How broadly are you construing "AI alignment" for the purposes of resolution? For instance, would you consider a paper like https://www.pnas.org/doi/10.1073/pnas.2025334119 to count? Algorithmic recommendations may incorporate outputs from LLMs (or other complex systems which some may consider AI), but papers focused on their evaluation may not explicitly discuss "AI" or situate themselves as alignment research. The likelihood I believe this resolves YES depends strongly on whether the research must self-identity as alignment work (or self-identity as studying AI).

@Drewd Must involve actual research progress on an alignment/safety problem and not just gathering evidence that a problem exists. So that paper would not qualify, since it only gathers statistical evidence.

If they use social issues as an example topic, that's okay as long as the article is primarily about progress on solving it. For example, "We extracted a matching stochastic grammar out of base GPT-4 used for algorithmic recommendations and observed that its triggers to be Republican-biased or say racist things are X,Y,Z." would likely constitute an interpretability advance. An article about algorithmic recommendations would count as long as they make progress on a general alignment problem: It doesn't need to identify as AI research or mention alignment, as long as progress towards an alignment topic was made in the course of researching it.

Another example: The "Stochastic parrots" paper would not qualify, even though is explicitly about AI safety and cites risks and harms of AI, because it is merely identifying an issue and has no progress on solving it. There's no actual research in that paper.

Another example: Volume 615 Issue 7953, 23 March 2023 (nature.com) is dated just a few days ago, involves training one AI to oversee another, and mentions "safety of an AI driver". On the surface it might seem to qualify. The main reason it would not qualify, is that it's more about cost efficiency or "getting it working" than about constraining the worst possible outcomes. A similar example([2212.08073] Constitutional AI: Harmlessness from AI Feedback (arxiv.org)) would likely qualify if researchers set out to make a language model that doesn't say racist things, started with a toxic model, and end up with a robust model that mostly solves the problem.

A paper can't just be stirring public controversy, and must be of scientific or mathematical value in the study of reliably controlling AI systems. It also must focus on controlling the worst outputs and not just cost efficiency or the average case, so statistical evidence is not likely to be enough.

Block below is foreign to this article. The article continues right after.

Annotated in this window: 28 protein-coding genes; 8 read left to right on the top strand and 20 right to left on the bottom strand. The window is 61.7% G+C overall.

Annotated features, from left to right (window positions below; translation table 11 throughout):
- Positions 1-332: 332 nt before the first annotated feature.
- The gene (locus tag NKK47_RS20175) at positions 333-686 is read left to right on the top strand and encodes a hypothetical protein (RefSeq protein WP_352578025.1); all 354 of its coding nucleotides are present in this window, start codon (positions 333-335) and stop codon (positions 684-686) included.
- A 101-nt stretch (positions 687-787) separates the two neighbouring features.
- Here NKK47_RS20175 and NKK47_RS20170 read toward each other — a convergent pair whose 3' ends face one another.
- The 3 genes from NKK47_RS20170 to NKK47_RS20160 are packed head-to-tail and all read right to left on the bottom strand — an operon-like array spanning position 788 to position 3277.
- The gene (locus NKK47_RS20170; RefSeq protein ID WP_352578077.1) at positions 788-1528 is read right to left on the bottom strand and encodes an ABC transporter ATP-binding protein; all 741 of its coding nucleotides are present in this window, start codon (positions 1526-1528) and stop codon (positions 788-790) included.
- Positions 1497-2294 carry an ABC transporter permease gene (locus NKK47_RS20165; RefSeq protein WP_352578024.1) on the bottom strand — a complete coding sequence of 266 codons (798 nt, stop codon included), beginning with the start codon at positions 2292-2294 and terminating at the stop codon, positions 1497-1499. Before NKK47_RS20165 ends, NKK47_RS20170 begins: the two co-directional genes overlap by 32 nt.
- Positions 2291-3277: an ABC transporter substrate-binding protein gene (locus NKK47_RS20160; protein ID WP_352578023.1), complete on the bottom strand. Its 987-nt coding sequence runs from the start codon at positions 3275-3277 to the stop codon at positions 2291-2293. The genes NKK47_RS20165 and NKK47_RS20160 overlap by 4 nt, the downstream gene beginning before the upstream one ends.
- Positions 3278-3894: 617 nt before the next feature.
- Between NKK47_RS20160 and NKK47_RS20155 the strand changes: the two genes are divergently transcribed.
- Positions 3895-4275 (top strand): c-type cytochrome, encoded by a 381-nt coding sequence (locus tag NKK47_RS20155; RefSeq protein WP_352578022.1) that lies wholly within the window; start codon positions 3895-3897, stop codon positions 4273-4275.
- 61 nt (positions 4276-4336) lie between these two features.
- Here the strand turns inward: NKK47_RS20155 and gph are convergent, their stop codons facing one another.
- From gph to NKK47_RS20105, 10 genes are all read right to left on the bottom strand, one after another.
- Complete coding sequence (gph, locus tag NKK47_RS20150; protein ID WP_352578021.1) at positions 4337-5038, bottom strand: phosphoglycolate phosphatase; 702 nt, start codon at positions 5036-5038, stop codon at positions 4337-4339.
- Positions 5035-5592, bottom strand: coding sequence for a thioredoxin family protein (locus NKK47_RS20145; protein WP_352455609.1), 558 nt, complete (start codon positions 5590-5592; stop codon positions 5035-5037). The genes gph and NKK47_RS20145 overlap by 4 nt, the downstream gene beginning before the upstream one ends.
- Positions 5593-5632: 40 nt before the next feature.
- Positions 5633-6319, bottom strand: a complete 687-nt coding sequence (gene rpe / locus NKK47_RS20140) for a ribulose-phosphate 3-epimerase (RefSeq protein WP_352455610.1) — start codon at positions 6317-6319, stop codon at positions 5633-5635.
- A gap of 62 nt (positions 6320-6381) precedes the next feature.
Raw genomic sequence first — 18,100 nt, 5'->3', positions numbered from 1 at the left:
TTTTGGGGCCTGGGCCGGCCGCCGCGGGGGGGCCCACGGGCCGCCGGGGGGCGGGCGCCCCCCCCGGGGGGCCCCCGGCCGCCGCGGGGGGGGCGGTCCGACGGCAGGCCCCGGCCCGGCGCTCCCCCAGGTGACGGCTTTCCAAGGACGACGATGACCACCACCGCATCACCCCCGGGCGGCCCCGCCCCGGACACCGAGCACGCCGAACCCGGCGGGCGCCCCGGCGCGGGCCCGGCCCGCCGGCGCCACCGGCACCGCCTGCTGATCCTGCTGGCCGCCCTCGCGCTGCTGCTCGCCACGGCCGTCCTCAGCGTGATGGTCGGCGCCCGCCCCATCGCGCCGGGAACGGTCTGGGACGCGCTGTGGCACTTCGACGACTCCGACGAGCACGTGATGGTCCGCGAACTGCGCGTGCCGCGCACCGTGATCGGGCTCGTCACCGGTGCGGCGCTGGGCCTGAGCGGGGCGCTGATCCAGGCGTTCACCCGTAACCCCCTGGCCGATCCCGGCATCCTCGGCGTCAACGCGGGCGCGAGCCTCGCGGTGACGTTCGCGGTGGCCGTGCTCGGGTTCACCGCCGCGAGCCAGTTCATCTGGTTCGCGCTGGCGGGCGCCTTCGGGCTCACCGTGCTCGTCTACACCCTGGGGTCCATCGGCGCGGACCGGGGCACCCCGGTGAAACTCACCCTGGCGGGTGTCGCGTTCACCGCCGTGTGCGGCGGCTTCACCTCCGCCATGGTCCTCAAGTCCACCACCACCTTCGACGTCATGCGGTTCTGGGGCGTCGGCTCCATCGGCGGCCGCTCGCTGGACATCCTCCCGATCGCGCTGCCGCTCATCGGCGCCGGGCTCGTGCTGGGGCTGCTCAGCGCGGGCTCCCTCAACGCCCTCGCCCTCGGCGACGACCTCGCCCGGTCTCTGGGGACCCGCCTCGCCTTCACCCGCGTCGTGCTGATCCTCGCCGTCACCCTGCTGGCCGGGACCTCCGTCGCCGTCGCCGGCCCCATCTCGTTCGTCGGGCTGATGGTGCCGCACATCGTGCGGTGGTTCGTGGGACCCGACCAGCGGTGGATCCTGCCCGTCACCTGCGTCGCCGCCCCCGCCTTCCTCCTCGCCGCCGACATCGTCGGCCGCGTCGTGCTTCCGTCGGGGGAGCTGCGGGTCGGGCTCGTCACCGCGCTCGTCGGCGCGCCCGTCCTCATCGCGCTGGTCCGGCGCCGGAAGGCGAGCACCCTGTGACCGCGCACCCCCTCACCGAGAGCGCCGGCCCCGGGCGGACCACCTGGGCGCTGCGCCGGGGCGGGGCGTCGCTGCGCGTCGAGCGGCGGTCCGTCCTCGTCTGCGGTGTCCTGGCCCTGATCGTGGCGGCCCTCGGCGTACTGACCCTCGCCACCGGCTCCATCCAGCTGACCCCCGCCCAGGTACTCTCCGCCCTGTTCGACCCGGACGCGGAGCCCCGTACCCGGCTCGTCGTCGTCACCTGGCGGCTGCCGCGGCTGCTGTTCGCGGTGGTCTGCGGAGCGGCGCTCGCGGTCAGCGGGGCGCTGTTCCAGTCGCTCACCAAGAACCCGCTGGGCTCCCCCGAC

If there's a dispute about my judgment on any paper counting as alignment, I would read counterarguments, and if I still disagree likely hold a poll.

@Mira not at all read up on the issue of alignment but have a cursory sense based mostly on market titles here on Manifold Markets.

Hopping to get the Clift notes summary here because I have not researched anything.

tldr; my layman's sense is that the alignment issue is more a matter of assigning too much trust to ai.

The old way of thinking of computers vs humans was that computers could carry out tasks much faster, but they just followed instructions so if there was a mistake they end up making mistakes much faster than humans. It seems that artifical general intelligence is an agent that is better than the average human, not sure what the threshold is for a super intelligence. LLMs seem to be the ai of the day producing much more human like responses, including bullshiting and making errors.

Is the ai risk of misalignment more along the lines of trusting the ai with more privileged access than we would trust a capable human? If we treated ai with the same level of scrutiny as a human would they be limited to doing the same level of damage as a human might?

It seems the doom argument would be better inspecting the progress of advances in [quantum] computing which might allow faster brute force attacks upon systems secured with encryption, predicated on the assumption that ai should be regarded with at least the same level of mistrust as a human is. Or is the concern that a misaligned ai won't need access to computing power to brute force anything because they can very quickly attack the weak points in most security environs, the users, and launch broad or targeted social engineering attacks to gain unauthorized access to systems, predicated on the fact that a human could bring about doom doing the same but the ai can carry out tasks much faster than a human?

bought Ṁ5 of NO

There are about ten other issues like vax, covid, renewables, basic ai topics, social issues, global warming, crispr, bio warfare, politics, and gay rights that will feature before then.